Citation: Journal of the Atmospheric Sciences 70, 7; 10.1175/JAS-D-12-0210.1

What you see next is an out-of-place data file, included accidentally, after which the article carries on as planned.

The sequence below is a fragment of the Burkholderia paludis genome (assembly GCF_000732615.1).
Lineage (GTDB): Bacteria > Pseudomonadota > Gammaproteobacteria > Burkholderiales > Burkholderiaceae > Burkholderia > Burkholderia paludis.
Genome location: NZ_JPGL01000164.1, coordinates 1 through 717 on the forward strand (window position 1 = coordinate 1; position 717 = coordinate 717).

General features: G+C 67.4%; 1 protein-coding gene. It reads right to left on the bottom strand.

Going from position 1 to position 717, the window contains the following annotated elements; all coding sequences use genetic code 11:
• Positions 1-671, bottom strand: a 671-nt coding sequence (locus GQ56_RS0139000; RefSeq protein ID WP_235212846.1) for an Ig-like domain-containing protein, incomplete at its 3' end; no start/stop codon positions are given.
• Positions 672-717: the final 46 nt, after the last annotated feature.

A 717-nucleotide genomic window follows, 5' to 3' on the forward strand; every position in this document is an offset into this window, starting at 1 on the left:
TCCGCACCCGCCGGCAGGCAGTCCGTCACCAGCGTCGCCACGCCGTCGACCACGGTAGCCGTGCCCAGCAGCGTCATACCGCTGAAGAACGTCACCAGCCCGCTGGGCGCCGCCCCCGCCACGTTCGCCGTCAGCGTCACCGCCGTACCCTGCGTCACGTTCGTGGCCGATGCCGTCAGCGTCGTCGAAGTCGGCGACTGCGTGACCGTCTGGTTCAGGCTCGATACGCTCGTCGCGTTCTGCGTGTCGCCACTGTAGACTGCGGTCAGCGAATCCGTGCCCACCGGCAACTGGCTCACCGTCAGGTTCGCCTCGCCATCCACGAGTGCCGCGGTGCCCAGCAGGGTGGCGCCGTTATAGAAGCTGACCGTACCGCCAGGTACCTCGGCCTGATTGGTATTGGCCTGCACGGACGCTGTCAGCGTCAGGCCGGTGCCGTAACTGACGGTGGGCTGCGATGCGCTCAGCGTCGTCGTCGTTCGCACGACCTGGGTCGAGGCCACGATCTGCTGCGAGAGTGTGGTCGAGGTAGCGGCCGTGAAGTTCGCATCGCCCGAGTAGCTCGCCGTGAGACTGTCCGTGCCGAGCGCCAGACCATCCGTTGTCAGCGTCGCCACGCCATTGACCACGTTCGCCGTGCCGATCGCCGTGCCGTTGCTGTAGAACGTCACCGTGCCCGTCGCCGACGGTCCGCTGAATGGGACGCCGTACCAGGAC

At this point, it is useful to cast these results within the context of prior analyses noting thresholds beyond which convection is notably deeper. A number of studies (e.g., Bretherton et al. 2004b; Raymond et al. 2007) have noted that virtually all deep precipitating convection occurs at saturation fractions exceeding about 70%, a magnitude consistent with that found in this study if one were to average over all rainfall composites in Fig. 5b. While these prior analyses have depicted this nonlinear relation from the perspective of a scatter-graph view of saturation fraction and rainfall, the relationship can be understood from the perspective of the short time-scale rainfall composites as presented in this study, where the hourly time-scale transition to heavier rainfall occurs when the atmosphere is sufficiently primed with moisture such that rising plumes maintain their buoyancy in spite of dry-air entrainment. Following the transition time, saturation fraction exhibits a general increase prior to the rainfall maximum for all composites, with a tendency for maxima in saturation fraction and rainfall to be collocated in time. The integrated water vapor and rainfall time tendencies are consistent with those found in Zelinka and Hartmann (2009).